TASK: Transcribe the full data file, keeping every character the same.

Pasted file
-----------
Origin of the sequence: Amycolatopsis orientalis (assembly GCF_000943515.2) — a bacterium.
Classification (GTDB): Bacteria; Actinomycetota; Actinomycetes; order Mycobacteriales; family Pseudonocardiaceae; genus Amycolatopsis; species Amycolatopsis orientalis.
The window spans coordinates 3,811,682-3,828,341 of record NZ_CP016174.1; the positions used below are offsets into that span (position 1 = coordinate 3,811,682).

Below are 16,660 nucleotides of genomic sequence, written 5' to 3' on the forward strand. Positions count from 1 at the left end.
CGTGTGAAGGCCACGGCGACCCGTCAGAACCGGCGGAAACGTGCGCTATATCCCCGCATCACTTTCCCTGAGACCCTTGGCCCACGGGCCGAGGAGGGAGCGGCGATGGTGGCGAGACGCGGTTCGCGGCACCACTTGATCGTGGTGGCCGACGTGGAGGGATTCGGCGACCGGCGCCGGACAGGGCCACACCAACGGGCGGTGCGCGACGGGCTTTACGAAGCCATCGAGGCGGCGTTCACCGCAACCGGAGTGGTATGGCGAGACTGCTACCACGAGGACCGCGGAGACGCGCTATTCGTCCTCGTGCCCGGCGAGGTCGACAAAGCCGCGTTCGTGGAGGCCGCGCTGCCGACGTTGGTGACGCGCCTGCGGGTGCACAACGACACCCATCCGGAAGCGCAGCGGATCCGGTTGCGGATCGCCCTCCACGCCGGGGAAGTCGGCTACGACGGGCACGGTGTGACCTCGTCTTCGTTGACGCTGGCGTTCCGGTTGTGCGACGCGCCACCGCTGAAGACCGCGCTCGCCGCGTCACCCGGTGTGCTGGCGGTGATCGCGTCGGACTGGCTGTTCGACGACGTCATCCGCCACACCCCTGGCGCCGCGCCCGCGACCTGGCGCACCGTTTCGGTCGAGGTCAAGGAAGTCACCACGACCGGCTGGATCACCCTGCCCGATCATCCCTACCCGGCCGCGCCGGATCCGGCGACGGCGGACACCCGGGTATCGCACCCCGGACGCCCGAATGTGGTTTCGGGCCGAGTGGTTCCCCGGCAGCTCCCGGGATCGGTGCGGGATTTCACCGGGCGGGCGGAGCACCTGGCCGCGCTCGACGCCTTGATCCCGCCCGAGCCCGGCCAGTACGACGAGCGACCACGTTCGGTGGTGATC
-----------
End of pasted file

Origin of the sequence: Amycolatopsis orientalis (assembly GCF_000943515.2) — a bacterium.
Classification (GTDB): Bacteria; Actinomycetota; Actinomycetes; order Mycobacteriales; family Pseudonocardiaceae; genus Amycolatopsis; species Amycolatopsis orientalis.
The window spans coordinates 3,811,682-3,828,341 of record NZ_CP016174.1; the positions used below are offsets into that span (position 1 = coordinate 3,811,682).

Below are 16,660 nucleotides of genomic sequence, written 5' to 3' on the forward strand. Positions count from 1 at the left end.
CGTGTGAAGGCCACGGCGACCCGTCAGAACCGGCGGAAACGTGCGCTATATCCCCGCATCACTTTCCCTGAGACCCTTGGCCCACGGGCCGAGGAGGGAGCGGCGATGGTGGCGAGACGCGGTTCGCGGCACCACTTGATCGTGGTGGCCGACGTGGAGGGATTCGGCGACCGGCGCCGGACAGGGCCACACCAACGGGCGGTGCGCGACGGGCTTTACGAAGCCATCGAGGCGGCGTTCACCGCAACCGGAGTGGTATGGCGAGACTGCTACCACGAGGACCGCGGAGACGCGCTATTCGTCCTCGTGCCCGGCGAGGTCGACAAAGCCGCGTTCGTGGAGGCCGCGCTGCCGACGTTGGTGACGCGCCTGCGGGTGCACAACGACACCCATCCGGAAGCGCAGCGGATCCGGTTGCGGATCGCCCTCCACGCCGGGGAAGTCGGCTACGACGGGCACGGTGTGACCTCGTCTTCGTTGACGCTGGCGTTCCGGTTGTGCGACGCGCCACCGCTGAAGACCGCGCTCGCCGCGTCACCCGGTGTGCTGGCGGTGATCGCGTCGGACTGGCTGTTCGACGACGTCATCCGCCACACCCCTGGCGCCGCGCCCGCGACCTGGCGCACCGTTTCGGTCGAGGTCAAGGAAGTCACCACGACCGGCTGGATCACCCTGCCCGATCATCCCTACCCGGCCGCGCCGGATCCGGCGACGGCGGACACCCGGGTATCGCACCCCGGACGCCCGAATGTGGTTTCGGGCCGAGTGGTTCCCCGGCAGCTCCCGGGATCGGTGCGGGATTTCACCGGGCGGGCGGAGCACCTGGCCGCGCTCGACGCCTTGATCCCGCCCGAGCCCGGCCAGTACGACGAGCGACCACGTTCGGTGGTGATC